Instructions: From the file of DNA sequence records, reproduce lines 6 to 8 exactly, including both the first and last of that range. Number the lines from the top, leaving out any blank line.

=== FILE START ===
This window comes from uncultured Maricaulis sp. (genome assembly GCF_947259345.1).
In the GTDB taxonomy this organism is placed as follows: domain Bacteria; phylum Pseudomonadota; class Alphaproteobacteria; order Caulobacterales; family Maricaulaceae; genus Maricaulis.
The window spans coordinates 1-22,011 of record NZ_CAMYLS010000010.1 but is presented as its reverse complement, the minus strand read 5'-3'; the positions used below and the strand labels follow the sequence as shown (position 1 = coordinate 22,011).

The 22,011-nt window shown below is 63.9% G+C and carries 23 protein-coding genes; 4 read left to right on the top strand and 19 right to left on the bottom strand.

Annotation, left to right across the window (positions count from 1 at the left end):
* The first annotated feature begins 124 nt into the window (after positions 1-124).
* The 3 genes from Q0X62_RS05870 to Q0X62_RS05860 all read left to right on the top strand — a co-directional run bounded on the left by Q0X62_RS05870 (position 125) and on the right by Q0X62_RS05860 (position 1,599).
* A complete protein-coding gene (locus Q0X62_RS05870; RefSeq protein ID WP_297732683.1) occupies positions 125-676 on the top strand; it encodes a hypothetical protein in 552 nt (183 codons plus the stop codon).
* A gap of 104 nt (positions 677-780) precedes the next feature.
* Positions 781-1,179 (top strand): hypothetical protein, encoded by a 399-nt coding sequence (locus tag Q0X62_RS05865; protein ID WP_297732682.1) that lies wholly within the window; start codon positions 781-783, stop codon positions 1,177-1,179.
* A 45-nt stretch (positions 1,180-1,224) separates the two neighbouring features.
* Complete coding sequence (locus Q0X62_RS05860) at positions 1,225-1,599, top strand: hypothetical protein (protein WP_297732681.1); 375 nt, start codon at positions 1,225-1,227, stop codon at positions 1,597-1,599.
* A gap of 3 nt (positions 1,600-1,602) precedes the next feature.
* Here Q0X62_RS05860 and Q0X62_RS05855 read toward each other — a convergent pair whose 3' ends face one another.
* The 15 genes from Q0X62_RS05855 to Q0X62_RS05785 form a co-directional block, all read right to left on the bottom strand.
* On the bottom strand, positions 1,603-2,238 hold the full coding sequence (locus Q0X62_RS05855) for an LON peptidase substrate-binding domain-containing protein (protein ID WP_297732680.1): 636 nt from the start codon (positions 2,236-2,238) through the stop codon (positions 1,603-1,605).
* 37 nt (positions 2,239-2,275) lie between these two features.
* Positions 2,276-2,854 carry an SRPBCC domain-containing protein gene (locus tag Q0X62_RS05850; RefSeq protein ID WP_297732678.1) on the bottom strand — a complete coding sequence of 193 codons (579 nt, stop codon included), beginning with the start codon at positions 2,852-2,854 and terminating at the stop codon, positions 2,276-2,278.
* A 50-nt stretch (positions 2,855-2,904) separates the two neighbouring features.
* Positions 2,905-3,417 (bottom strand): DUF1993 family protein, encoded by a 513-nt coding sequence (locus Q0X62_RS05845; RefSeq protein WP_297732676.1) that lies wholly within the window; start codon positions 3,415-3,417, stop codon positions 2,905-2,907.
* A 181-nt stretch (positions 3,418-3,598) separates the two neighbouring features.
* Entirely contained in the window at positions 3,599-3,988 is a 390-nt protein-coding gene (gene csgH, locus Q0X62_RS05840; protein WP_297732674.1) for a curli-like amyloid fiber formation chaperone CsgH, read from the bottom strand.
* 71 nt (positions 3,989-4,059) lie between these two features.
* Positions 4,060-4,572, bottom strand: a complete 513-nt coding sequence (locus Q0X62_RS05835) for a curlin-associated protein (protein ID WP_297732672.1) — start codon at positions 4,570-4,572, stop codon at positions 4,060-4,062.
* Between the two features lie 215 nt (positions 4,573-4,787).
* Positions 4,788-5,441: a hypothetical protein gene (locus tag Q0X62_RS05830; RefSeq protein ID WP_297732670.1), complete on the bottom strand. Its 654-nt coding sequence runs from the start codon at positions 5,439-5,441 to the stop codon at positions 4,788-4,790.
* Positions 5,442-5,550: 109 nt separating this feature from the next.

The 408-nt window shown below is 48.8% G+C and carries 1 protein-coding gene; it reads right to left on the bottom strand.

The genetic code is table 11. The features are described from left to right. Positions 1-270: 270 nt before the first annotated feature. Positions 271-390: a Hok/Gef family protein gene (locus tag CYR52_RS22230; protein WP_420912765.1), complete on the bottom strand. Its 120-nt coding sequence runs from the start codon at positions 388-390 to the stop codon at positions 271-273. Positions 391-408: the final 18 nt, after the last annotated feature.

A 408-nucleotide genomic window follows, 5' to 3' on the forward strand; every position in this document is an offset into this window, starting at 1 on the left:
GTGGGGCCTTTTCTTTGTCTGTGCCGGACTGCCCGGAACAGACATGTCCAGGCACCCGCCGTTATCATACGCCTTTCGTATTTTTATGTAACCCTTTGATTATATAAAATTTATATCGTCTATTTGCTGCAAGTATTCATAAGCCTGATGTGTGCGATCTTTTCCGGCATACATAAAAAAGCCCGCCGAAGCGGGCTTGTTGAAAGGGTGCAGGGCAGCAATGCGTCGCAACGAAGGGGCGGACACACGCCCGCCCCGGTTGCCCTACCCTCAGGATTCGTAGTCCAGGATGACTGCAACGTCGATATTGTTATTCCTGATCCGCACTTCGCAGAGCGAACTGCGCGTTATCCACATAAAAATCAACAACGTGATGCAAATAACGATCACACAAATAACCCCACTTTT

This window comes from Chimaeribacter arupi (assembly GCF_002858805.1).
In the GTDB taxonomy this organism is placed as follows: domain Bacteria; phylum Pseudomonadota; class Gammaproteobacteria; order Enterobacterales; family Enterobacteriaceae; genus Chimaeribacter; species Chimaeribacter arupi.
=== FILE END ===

* The first annotated feature begins 124 nt into the window (after positions 1-124).
* The 3 genes from Q0X62_RS05870 to Q0X62_RS05860 all read left to right on the top strand — a co-directional run bounded on the left by Q0X62_RS05870 (position 125) and on the right by Q0X62_RS05860 (position 1,599).
* A complete protein-coding gene (locus Q0X62_RS05870; RefSeq protein ID WP_297732683.1) occupies positions 125-676 on the top strand; it encodes a hypothetical protein in 552 nt (183 codons plus the stop codon).